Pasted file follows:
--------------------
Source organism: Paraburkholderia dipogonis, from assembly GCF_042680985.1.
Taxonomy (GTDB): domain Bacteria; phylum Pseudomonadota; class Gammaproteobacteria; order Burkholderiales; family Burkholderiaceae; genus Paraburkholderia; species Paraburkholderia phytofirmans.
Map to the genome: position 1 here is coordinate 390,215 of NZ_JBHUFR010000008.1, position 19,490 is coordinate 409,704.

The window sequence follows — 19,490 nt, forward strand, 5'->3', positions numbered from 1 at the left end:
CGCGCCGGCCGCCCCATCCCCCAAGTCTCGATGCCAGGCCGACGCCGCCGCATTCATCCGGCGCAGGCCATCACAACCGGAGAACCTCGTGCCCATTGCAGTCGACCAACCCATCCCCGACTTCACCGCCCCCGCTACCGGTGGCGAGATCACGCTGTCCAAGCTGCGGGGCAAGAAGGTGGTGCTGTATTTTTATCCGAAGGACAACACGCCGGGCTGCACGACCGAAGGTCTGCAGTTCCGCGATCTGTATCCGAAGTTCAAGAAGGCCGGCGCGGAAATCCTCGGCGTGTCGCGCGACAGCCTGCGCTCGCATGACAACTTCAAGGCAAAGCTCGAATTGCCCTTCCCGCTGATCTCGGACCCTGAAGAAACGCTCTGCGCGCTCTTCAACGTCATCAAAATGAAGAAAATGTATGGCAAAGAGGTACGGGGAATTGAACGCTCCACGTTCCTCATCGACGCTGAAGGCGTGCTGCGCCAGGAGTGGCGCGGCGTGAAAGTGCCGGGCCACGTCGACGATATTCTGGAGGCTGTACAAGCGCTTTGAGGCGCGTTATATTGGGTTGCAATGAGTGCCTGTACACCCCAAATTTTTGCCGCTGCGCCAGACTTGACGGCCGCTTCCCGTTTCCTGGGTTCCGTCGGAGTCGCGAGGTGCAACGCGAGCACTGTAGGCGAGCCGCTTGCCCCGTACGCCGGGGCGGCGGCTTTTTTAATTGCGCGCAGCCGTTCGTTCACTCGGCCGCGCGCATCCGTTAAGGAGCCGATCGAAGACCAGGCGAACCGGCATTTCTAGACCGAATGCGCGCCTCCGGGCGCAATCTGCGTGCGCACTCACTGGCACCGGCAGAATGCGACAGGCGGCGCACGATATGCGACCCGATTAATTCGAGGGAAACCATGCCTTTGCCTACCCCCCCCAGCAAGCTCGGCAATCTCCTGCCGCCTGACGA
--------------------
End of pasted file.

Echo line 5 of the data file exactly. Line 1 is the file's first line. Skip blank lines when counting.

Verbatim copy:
CGCGCCGGCCGCCCCATCCCCCAAGTCTCGATGCCAGGCCGACGCCGCCGCATTCATCCGGCGCAGGCCATCACAACCGGAGAACCTCGTGCCCATTGCAGTCGACCAACCCATCCCCGACTTCACCGCCCCCGCTACCGGTGGCGAGATCACGCTGTCCAAGCTGCGGGGCAAGAAGGTGGTGCTGTATTTTTATCCGAAGGACAACACGCCGGGCTGCACGACCGAAGGTCTGCAGTTCCGCGATCTGTATCCGAAGTTCAAGAAGGCCGGCGCGGAAATCCTCGGCGTGTCGCGCGACAGCCTGCGCTCGCATGACAACTTCAAGGCAAAGCTCGAATTGCCCTTCCCGCTGATCTCGGACCCTGAAGAAACGCTCTGCGCGCTCTTCAACGTCATCAAAATGAAGAAAATGTATGGCAAAGAGGTACGGGGAATTGAACGCTCCACGTTCCTCATCGACGCTGAAGGCGTGCTGCGCCAGGAGTGGCGCGGCGTGAAAGTGCCGGGCCACGTCGACGATATTCTGGAGGCTGTACAAGCGCTTTGAGGCGCGTTATATTGGGTTGCAATGAGTGCCTGTACACCCCAAATTTTTGCCGCTGCGCCAGACTTGACGGCCGCTTCCCGTTTCCTGGGTTCCGTCGGAGTCGCGAGGTGCAACGCGAGCACTGTAGGCGAGCCGCTTGCCCCGTACGCCGGGGCGGCGGCTTTTTTAATTGCGCGCAGCCGTTCGTTCACTCGGCCGCGCGCATCCGTTAAGGAGCCGATCGAAGACCAGGCGAACCGGCATTTCTAGACCGAATGCGCGCCTCCGGGCGCAATCTGCGTGCGCACTCACTGGCACCGGCAGAATGCGACAGGCGGCGCACGATATGCGACCCGATTAATTCGAGGGAAACCATGCCTTTGCCTACCCCCCCCAGCAAGCTCGGCAATCTCCTGCCGCCTGACGA